Sustainable Landscape Architecture
In the context of expected climate change, urban and landscape planning faces particular challenges. The buffering of heat waves and the handling of severe rain events are the key challenges that are currently being pursued in the context of adapting strategies to climate change. One of the core tools for mitigating negative climate change effects is the use of green infrastructure, in which an increase in urban trees is a key function.
However, plants in general and urban trees in particular are often exposed to hostile conditions in built-up areas. These include, on the one hand, general location conditions such as inadequate space for root systems or soil compaction, and on the other hand extreme climatic conditions caused by the urban structure.
In the urban wind field, acceleration effects can occur due to jet effects and zones of increased turbulence, which can lead to multiple wind loads compared to average conditions. Conversely, often in the immediate vicinity of such strong wind regions, there are zones with very low wind speeds and stagnating air masses. Here, the physical impulses for the city trees are small, but plant and animal pests can develop, which can also lead to damage to the tree substance and thus to the physical stability.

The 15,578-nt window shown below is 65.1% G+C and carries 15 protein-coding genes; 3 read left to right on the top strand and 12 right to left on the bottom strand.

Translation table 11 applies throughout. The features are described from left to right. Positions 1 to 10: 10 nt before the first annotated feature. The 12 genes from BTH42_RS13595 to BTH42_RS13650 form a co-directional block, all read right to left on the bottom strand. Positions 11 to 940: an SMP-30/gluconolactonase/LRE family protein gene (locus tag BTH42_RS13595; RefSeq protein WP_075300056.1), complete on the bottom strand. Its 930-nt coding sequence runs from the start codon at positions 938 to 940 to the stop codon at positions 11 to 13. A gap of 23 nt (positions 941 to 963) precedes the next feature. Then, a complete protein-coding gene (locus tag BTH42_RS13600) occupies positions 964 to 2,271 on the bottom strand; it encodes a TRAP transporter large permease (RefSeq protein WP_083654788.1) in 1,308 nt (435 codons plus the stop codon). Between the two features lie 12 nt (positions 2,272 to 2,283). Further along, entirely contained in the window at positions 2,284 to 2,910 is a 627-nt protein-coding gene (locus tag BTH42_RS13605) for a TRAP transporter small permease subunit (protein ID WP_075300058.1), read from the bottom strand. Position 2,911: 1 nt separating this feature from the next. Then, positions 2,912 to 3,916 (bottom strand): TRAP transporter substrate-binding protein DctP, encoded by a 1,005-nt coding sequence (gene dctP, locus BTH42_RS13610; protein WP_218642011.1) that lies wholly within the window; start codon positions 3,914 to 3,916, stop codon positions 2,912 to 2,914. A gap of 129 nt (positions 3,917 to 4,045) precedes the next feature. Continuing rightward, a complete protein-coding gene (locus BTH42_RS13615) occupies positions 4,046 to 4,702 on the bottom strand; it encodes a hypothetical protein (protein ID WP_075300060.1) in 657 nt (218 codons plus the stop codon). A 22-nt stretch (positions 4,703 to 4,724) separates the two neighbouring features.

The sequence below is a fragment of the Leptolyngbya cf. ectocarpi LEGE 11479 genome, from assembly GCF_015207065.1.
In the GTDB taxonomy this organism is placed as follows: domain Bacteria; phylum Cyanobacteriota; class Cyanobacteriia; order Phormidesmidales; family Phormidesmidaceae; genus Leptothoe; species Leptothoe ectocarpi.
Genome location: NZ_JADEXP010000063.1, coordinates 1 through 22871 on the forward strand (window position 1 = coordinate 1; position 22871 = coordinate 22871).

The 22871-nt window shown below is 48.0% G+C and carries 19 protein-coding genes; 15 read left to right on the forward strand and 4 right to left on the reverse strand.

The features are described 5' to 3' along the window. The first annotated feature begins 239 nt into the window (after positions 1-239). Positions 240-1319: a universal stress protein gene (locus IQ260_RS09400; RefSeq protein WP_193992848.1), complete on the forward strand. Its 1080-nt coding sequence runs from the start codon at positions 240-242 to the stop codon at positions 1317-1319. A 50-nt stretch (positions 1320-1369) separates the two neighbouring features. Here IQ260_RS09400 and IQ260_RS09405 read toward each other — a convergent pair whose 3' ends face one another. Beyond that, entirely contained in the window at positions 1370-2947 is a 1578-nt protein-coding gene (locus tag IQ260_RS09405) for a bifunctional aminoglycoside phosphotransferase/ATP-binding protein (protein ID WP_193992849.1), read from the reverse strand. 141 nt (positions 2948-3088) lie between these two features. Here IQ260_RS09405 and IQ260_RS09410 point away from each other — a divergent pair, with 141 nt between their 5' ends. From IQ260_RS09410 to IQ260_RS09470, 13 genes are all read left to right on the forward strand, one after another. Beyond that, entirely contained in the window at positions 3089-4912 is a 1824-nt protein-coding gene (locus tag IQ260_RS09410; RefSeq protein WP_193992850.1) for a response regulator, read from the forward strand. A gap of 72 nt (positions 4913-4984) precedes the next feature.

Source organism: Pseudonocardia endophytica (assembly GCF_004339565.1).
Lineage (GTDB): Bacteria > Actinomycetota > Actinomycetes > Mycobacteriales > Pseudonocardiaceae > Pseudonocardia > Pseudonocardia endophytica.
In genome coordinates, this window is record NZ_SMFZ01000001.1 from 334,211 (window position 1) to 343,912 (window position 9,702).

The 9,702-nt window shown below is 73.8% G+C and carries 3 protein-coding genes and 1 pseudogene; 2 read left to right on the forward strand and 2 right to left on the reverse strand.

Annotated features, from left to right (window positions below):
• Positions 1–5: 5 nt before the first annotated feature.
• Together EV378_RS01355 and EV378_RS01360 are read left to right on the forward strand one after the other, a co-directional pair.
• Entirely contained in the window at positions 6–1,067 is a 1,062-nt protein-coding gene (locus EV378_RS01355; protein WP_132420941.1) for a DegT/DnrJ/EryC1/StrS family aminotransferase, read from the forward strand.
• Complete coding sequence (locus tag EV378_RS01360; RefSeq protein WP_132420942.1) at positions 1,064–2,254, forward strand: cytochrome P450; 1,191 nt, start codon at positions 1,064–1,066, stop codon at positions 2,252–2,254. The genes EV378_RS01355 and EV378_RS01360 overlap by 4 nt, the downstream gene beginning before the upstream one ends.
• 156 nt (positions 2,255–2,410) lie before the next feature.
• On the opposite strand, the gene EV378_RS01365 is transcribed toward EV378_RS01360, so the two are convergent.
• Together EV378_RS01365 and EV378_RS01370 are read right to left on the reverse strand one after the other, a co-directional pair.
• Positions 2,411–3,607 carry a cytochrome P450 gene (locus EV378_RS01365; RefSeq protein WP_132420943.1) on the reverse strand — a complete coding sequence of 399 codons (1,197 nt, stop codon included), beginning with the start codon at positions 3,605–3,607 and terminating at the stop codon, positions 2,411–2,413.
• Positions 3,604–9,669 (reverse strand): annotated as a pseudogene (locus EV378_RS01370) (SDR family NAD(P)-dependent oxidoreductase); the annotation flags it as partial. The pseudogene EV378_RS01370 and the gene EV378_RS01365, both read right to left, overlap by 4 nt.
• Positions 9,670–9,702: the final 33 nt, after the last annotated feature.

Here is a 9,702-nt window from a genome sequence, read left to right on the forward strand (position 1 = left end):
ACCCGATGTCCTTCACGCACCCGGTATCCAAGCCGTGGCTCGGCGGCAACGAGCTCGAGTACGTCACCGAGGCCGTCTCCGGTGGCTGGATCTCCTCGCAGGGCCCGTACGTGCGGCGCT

In order to understand the contribution of individual buildings to the urban microclimate system, and to assess the energy exchange between the interior of the building and the outside microclimate, all elements must be simulated in an integrated simulation framework. The holistic and high-resolution approach of ENVI_MET allows for the simulation of the microscale urban metabolism as a complex system and the energy fluxes at the individual façade element of a single building.
ENVI_MET Tree Pass
Finding the optimal growing conditions for selected plants or supporting landscape architects in finding the optimal planting scheme: The ENVI_MET Tree Pass is a comprehensive summary of all relevant microclimate growing conditions.
In the context of the ENVI_MET_Tree Pass method, plants or trees take on a central importance. For example, wind loads, water consumption and growing conditions at different sites can be investigated and compared to the plants‘ needs. The analysis of (potential) tree sites with regard to the local wind conditions in relation to the tree size and geometry is an important instrument for adapted landscape planning as well as preventive disaster protection.
The high-resolution micro-climate model represents the tree crown in general as a three-dimensional point cloud of different leaf surface densities connected to a stem skeleton. This approach allows a first quantitative assessment of the hazard potential caused by wind loads depending on tree geometry, location and meteorological situation. In addition to the purely physical forces that affect the tree‘s stability during strong wind events, the longer-term conditions of the site are of great importance. If strong wind events are accompanied with unusual wind directions, trees that are normally wind protected and therefore untrained may be more susceptible to damage.
The simulation can also be used to extend the risk assessment for trees to other relevant aspects such as pest infestation, thermal stress and water stress. The latter aspect is already used today in simulations for climate adaptation of cities.